There are apparently a lot of librarians who like to be trained on databases by vendors or other librarians or some combination. That’s a matter of learning style. But what about using the supporting material? The ProQuest trainer talked about all the stuff they provide, which was all new to me. And they do provide a lot of support material, including Libguides boxes that can be imported. I took a look at some of the material, including the Libguides for the Patralogia Latina and the FIAF International Index to Film Periodicals. It seemed like good content to me, but would I use it?
Probably not, at least not as it stands. The question is, with solid content explaining how to use particular resources, why wouldn’t I use it, especially if it was as easy as importing into Libguides? The biggest reason is branding. I don’t object to branding as such, and have no problem recommending the ProQuest Research Library or Ebsco Academic Search Premier. They’re good products. It also makes perfect sense for ProQuest or Ebsco or whomever to want to brand everything in sight. I doubt it matters much to students, but interfaces matter to librarians, and many times I’ve chosen to get the same index through one vendor rather than another because the interface was better. I think I’m on my third vendor with the Philosopher’s Index, for example. If Ebsco provides me with a better search experience than some previous interface did, I want to know that, and I keep it in mind for future decisions.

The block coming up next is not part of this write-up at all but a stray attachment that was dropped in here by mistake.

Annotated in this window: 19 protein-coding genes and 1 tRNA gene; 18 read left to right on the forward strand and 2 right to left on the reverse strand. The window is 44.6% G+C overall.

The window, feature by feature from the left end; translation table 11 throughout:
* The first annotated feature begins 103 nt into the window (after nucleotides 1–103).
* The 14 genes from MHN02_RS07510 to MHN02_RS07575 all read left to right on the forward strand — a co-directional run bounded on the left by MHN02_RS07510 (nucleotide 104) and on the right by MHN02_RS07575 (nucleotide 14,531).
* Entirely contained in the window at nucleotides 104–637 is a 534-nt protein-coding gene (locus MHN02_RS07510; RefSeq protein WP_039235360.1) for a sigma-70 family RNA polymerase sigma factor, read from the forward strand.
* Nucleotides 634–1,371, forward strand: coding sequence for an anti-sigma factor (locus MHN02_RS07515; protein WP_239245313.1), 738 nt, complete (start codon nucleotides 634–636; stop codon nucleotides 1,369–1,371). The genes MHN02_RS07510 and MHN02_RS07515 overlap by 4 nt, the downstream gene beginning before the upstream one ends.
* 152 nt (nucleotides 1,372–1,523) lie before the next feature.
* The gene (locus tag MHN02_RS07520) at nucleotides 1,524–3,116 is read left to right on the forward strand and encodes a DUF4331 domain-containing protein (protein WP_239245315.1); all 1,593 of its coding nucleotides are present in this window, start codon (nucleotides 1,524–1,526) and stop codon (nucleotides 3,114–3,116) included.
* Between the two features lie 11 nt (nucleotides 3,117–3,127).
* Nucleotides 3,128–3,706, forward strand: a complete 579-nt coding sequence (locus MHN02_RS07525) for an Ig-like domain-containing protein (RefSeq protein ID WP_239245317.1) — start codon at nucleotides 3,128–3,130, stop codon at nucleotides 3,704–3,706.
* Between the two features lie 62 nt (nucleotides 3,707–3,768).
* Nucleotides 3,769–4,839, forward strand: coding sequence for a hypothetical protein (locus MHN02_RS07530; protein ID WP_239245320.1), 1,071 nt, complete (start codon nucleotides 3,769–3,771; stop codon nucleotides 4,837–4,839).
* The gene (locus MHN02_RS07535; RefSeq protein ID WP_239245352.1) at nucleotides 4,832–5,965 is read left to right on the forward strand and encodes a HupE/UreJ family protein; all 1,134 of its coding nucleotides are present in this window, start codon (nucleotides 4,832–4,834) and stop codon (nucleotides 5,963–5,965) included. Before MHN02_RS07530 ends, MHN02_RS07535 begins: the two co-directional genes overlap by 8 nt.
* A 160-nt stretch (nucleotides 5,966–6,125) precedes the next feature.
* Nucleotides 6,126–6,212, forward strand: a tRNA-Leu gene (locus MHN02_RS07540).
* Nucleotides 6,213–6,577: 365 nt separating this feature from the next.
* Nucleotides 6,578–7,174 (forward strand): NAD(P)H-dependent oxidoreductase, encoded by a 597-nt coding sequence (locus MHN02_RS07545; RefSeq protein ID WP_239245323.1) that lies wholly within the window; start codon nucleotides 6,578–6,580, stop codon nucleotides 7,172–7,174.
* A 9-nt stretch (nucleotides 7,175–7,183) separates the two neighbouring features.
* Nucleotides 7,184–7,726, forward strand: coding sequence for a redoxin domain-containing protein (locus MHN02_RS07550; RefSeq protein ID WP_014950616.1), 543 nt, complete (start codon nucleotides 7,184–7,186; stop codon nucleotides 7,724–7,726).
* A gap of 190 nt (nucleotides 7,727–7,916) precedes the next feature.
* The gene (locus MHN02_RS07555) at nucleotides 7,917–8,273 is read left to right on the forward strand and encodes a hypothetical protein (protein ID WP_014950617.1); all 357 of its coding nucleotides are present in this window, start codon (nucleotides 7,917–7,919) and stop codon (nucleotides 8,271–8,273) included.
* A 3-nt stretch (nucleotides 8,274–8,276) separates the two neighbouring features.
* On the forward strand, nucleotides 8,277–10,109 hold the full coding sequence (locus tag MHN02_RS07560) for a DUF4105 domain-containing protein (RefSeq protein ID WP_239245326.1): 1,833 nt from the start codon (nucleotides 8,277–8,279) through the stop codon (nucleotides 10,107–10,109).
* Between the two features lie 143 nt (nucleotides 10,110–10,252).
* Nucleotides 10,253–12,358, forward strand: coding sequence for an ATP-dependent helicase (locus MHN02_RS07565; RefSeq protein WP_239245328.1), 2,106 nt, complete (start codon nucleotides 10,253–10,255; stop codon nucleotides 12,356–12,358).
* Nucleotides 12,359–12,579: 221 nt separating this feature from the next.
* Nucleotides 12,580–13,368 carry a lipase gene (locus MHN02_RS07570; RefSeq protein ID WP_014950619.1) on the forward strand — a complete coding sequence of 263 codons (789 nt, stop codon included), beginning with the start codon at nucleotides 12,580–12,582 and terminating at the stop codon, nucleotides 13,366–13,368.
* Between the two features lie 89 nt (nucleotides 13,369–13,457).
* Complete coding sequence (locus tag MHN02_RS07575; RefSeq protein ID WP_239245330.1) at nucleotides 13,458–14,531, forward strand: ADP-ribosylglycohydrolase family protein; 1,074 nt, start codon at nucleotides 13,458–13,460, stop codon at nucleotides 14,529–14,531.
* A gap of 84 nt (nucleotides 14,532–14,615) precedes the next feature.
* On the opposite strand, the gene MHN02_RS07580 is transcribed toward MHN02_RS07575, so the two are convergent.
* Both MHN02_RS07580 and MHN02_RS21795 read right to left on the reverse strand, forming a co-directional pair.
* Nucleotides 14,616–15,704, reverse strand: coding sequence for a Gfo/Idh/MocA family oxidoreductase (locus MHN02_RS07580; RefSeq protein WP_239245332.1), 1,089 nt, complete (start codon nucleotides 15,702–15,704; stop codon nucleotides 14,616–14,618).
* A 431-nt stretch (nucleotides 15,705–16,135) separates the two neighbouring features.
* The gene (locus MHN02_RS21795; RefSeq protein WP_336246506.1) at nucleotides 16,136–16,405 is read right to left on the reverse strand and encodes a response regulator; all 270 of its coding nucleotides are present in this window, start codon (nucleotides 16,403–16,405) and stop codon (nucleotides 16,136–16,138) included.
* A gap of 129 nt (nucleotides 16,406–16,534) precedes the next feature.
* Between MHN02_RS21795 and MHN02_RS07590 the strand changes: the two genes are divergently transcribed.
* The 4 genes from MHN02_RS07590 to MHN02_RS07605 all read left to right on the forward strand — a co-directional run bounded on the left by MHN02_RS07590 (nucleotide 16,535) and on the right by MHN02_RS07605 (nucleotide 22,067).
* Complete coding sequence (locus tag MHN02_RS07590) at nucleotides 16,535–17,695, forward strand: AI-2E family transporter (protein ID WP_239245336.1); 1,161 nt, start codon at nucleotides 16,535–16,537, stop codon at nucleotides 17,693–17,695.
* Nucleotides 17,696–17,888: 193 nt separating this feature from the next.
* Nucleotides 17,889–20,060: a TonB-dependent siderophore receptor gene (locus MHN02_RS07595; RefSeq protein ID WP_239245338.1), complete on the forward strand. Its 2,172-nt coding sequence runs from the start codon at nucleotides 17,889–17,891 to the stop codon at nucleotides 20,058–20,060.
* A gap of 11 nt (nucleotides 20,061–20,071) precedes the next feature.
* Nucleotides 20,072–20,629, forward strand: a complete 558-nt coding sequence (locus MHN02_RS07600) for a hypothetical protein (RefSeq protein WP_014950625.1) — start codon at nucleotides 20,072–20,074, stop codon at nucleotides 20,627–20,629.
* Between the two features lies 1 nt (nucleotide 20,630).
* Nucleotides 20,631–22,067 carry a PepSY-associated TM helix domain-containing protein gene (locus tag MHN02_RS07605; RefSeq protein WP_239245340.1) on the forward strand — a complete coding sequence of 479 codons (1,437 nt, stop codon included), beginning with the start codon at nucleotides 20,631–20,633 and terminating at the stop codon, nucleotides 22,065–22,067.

However, when I’m doing some sort of research instruction, either with a class or individually or through online tutorials, I don’t want to brand the product. I don’t want students thinking about brands, but about tools. I don’t want students to think ProQuest or Ebsco or FirstSearch. I want them to think Digital Dissertations or the ALTA Religion database or WorldCat. I don’t want the “ProQuest Start Here” logo on any of my training materials, because I don’t want students thinking that way. I’m reminded of an ebook rep several years ago who said they were designing the product as one-stop, or at least first-stop shopping for books. We basically said our library had 7 million books and this product had 10,000, so we would never promote the product that way, even it’s a good product.